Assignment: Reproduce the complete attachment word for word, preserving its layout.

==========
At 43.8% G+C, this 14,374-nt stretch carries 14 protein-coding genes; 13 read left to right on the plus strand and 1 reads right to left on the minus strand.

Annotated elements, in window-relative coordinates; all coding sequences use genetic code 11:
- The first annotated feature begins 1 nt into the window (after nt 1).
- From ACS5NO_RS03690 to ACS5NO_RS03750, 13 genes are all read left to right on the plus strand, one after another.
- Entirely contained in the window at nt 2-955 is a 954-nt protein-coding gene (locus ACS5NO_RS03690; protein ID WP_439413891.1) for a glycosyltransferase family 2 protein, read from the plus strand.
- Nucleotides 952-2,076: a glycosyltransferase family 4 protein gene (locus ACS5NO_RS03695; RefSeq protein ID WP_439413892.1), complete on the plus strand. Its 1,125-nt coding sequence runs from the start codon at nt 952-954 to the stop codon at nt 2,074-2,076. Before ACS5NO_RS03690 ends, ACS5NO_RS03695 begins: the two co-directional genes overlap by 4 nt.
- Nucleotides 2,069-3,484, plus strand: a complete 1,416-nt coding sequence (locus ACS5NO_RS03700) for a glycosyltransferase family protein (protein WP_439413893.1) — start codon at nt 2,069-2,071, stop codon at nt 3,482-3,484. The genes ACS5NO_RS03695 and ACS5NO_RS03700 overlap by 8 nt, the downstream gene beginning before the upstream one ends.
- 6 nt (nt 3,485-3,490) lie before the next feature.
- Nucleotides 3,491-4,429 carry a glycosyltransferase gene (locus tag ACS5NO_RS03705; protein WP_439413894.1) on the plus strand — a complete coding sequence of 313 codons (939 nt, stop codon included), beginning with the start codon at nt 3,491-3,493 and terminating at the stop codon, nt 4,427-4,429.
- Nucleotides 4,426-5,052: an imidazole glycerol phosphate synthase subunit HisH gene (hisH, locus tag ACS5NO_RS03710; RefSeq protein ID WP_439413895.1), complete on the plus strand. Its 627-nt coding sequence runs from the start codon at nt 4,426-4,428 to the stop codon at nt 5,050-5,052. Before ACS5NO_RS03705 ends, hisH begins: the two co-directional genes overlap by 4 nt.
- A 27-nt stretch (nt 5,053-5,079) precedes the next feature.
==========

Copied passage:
At 43.8% G+C, this 14,374-nt stretch carries 14 protein-coding genes; 13 read left to right on the plus strand and 1 reads right to left on the minus strand.

Annotated elements, in window-relative coordinates; all coding sequences use genetic code 11:
- The first annotated feature begins 1 nt into the window (after nt 1).
- From ACS5NO_RS03690 to ACS5NO_RS03750, 13 genes are all read left to right on the plus strand, one after another.
- Entirely contained in the window at nt 2-955 is a 954-nt protein-coding gene (locus ACS5NO_RS03690; protein ID WP_439413891.1) for a glycosyltransferase family 2 protein, read from the plus strand.
- Nucleotides 952-2,076: a glycosyltransferase family 4 protein gene (locus ACS5NO_RS03695; RefSeq protein ID WP_439413892.1), complete on the plus strand. Its 1,125-nt coding sequence runs from the start codon at nt 952-954 to the stop codon at nt 2,074-2,076. Before ACS5NO_RS03690 ends, ACS5NO_RS03695 begins: the two co-directional genes overlap by 4 nt.
- Nucleotides 2,069-3,484, plus strand: a complete 1,416-nt coding sequence (locus ACS5NO_RS03700) for a glycosyltransferase family protein (protein WP_439413893.1) — start codon at nt 2,069-2,071, stop codon at nt 3,482-3,484. The genes ACS5NO_RS03695 and ACS5NO_RS03700 overlap by 8 nt, the downstream gene beginning before the upstream one ends.
- 6 nt (nt 3,485-3,490) lie before the next feature.
- Nucleotides 3,491-4,429 carry a glycosyltransferase gene (locus tag ACS5NO_RS03705; protein WP_439413894.1) on the plus strand — a complete coding sequence of 313 codons (939 nt, stop codon included), beginning with the start codon at nt 3,491-3,493 and terminating at the stop codon, nt 4,427-4,429.
- Nucleotides 4,426-5,052: an imidazole glycerol phosphate synthase subunit HisH gene (hisH, locus tag ACS5NO_RS03710; RefSeq protein ID WP_439413895.1), complete on the plus strand. Its 627-nt coding sequence runs from the start codon at nt 4,426-4,428 to the stop codon at nt 5,050-5,052. Before ACS5NO_RS03705 ends, hisH begins: the two co-directional genes overlap by 4 nt.
- A 27-nt stretch (nt 5,053-5,079) precedes the next feature.